Rajnikansan Arushanandi’s son Brideman is in Grade 5 but he knows more about gardening than she does.
“He has been learning at school and he comes home and tells us about organic fertilizer preparation, and how nutritional green leaves can be grown,” she says.
Another mother, Sobana Muhundan sees her son Sibiraj showing similar interest: “I have been growing organic vegetables in my garden at home for a long time now,” she says, “but now my son does most of the gardening.”
At the heart of this conversation is a small patch of earth at the J/Nadeshwara Kanista Vidyalayam, Kankesanthurai. The school reopened in 2016 after 27 years of closure, when families began returning to Kankesanthurai after the war. Teaching grades 1 to 5, the school re-started with just 30 students. Today, it has over 70.
It was chosen for support under The European Union Catalytic Support to Peacebuilding in Sri Lanka programme.
The €8.1 million programme is being implemented by the United Nations Children’s Fund (UNICEF), United Nations Development Programme (UNDP), and the United Nations Human Settlements Programme (UN-Habitat) in partnership with a range of state and non-state stakeholders.
Education as a priority
“The families who send their children to us are mostly recently resettled. Though some did not even have homes when they first came here, getting their children an education was a priority,” says Mrs. V. Sutharsan, the school’s principal. These families have typically been on the move for years, eventually finding their way to camps for the internally displaced – for their children, this meant near constant disruptions in their education.
Responding to the need, UNICEF and UNDP worked in synergy to support the school. UNICEF renovated the buildings, which were lacking even doors and windows at the time, and introduced a Smart Classroom system.
“The parents depend on the school fully,” says the principal explaining that these are families that typically cannot afford to send their kids for tuition classes. Because children attending are at different levels, the Smart Classroom concept allows teachers to identify slow learners and provide them the additional attention they need. “This has been good for our teachers also,” says Mrs. Sutharsan, explaining that teachers are more confident about dealing with students who are struggling. The school makes a particular effort to keep an eye on vulnerable children.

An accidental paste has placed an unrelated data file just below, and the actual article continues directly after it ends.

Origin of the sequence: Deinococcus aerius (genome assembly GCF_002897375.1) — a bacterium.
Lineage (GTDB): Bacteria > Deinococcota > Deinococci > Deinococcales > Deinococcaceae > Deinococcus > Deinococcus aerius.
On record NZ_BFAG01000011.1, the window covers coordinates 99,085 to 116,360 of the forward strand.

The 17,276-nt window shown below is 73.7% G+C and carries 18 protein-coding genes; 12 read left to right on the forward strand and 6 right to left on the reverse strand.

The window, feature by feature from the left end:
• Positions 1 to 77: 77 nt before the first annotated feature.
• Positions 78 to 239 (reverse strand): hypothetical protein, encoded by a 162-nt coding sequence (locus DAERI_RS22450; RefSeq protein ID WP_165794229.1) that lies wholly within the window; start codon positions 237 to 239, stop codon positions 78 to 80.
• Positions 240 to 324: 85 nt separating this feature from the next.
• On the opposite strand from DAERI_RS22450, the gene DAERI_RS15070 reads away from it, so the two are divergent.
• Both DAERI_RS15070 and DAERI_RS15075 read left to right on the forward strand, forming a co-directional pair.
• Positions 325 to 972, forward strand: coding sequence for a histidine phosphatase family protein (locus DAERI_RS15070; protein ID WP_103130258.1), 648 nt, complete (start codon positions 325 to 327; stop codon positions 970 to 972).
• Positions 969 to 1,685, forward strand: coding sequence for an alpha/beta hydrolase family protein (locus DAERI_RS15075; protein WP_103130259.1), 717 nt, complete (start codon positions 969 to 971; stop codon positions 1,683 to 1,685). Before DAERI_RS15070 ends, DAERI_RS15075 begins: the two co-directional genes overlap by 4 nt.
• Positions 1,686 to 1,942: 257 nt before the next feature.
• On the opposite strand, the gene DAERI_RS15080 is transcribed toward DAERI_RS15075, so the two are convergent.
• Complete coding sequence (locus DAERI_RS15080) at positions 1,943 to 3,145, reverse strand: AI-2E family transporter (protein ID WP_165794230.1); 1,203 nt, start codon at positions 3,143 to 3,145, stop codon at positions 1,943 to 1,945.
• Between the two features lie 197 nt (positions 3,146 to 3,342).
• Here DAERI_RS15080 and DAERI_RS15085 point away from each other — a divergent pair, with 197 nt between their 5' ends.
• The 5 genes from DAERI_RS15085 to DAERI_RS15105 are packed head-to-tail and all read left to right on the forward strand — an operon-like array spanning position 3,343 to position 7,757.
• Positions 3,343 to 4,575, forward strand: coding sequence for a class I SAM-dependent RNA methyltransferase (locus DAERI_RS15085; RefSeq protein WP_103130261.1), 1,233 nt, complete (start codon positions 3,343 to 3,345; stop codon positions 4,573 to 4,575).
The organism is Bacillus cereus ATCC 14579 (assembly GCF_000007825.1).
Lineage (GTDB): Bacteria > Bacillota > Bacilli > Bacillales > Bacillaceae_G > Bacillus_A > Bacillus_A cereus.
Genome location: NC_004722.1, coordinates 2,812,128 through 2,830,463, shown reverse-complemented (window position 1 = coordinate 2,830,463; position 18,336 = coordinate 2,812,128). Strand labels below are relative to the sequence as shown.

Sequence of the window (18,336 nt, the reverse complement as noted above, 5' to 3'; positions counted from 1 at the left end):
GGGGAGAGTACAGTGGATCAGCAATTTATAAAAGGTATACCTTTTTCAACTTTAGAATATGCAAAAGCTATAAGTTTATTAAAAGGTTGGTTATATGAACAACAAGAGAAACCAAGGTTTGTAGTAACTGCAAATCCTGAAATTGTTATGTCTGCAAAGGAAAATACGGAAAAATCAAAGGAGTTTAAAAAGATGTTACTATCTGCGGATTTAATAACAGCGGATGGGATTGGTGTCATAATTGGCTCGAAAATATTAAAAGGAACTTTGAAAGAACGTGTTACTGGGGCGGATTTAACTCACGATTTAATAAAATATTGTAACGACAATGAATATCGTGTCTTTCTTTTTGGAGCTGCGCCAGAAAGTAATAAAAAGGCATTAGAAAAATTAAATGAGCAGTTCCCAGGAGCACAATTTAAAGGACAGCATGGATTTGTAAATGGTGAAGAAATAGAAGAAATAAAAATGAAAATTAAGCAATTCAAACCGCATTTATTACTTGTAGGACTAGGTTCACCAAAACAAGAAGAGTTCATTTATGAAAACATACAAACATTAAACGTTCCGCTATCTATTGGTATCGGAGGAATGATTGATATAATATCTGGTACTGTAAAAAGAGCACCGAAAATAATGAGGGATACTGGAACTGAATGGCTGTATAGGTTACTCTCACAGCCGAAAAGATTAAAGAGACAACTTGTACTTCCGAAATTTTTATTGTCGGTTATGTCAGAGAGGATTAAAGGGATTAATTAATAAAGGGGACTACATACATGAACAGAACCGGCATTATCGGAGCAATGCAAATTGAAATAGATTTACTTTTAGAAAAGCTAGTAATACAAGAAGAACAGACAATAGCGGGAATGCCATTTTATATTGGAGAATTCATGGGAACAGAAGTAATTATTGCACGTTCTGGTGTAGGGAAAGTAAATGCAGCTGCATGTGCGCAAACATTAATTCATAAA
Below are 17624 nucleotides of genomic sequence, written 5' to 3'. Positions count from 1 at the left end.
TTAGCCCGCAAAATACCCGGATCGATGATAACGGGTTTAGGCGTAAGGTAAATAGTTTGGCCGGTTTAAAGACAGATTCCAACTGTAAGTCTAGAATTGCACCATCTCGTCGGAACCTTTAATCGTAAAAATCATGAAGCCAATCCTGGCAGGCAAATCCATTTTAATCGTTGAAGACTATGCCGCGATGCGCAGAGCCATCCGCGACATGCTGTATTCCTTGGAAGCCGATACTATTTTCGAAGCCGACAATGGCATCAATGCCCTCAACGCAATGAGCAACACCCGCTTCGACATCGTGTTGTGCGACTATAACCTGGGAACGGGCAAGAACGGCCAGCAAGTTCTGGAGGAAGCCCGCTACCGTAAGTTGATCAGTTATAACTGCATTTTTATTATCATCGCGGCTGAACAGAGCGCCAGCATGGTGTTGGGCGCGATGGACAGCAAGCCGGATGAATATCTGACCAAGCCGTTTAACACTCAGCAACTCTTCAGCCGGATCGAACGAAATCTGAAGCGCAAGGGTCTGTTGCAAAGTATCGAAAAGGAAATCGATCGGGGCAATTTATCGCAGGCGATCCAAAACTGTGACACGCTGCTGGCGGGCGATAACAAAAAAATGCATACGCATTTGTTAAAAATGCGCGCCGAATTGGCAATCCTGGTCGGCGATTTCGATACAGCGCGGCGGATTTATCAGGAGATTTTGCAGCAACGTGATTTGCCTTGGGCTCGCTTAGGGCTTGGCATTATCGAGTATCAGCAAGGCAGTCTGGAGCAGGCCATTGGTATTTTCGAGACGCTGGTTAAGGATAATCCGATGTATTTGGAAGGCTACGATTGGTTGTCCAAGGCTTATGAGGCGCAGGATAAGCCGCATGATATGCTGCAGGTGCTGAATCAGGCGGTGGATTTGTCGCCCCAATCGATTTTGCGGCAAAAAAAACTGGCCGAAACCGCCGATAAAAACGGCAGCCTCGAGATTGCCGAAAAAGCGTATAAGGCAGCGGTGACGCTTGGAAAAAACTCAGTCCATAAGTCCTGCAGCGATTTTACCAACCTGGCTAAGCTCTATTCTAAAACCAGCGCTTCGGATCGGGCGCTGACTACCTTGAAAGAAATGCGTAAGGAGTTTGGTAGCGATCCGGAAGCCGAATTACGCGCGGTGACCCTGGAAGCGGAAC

The classroom equipment, toys and furniture as well as educational and training materials provided have created beautiful, engaging spaces for the children to work in. As part of the intervention, a participatory planning process was implemented to create a school development plan which engaged parents and alumni.
Nutritious additional income
Now both Sobana and Arushanandi are regulars at the school, sometimes visiting every day to help out with the garden and pitch in on other events. They say they have also noticed the school’s attention to hygiene and nutrition has improved.
The model gardens which were established this year, with support from UNDP and the project’s implementing partner OfERR Ceylon, perfectly complement these efforts.
Explaining that many families also face financial constraints, Mrs. Sutharsan explains that nutrition can be a challenge. Families may not know enough or earn enough to incorporate healthy portions of vegetables into their diet – having their own gardens helps address such nutritional deficiencies and also provide some additional income.
UNDP provided the school with everything they needed to get started including plant materials, seeds, pod packages, a drip irrigation system and garden tools. Fencing is being erected along the boundary of the school. Training linkages between the school and the Department of Agriculture have also been established, and trainers drop by to instruct children on how to nourish and maintain an organic garden. Finally, regular monitoring and mentoring support is provided by UNDP through OfERR Ceylon.
“Now, our kids love coming to school,” says Mrs. Sutharsan.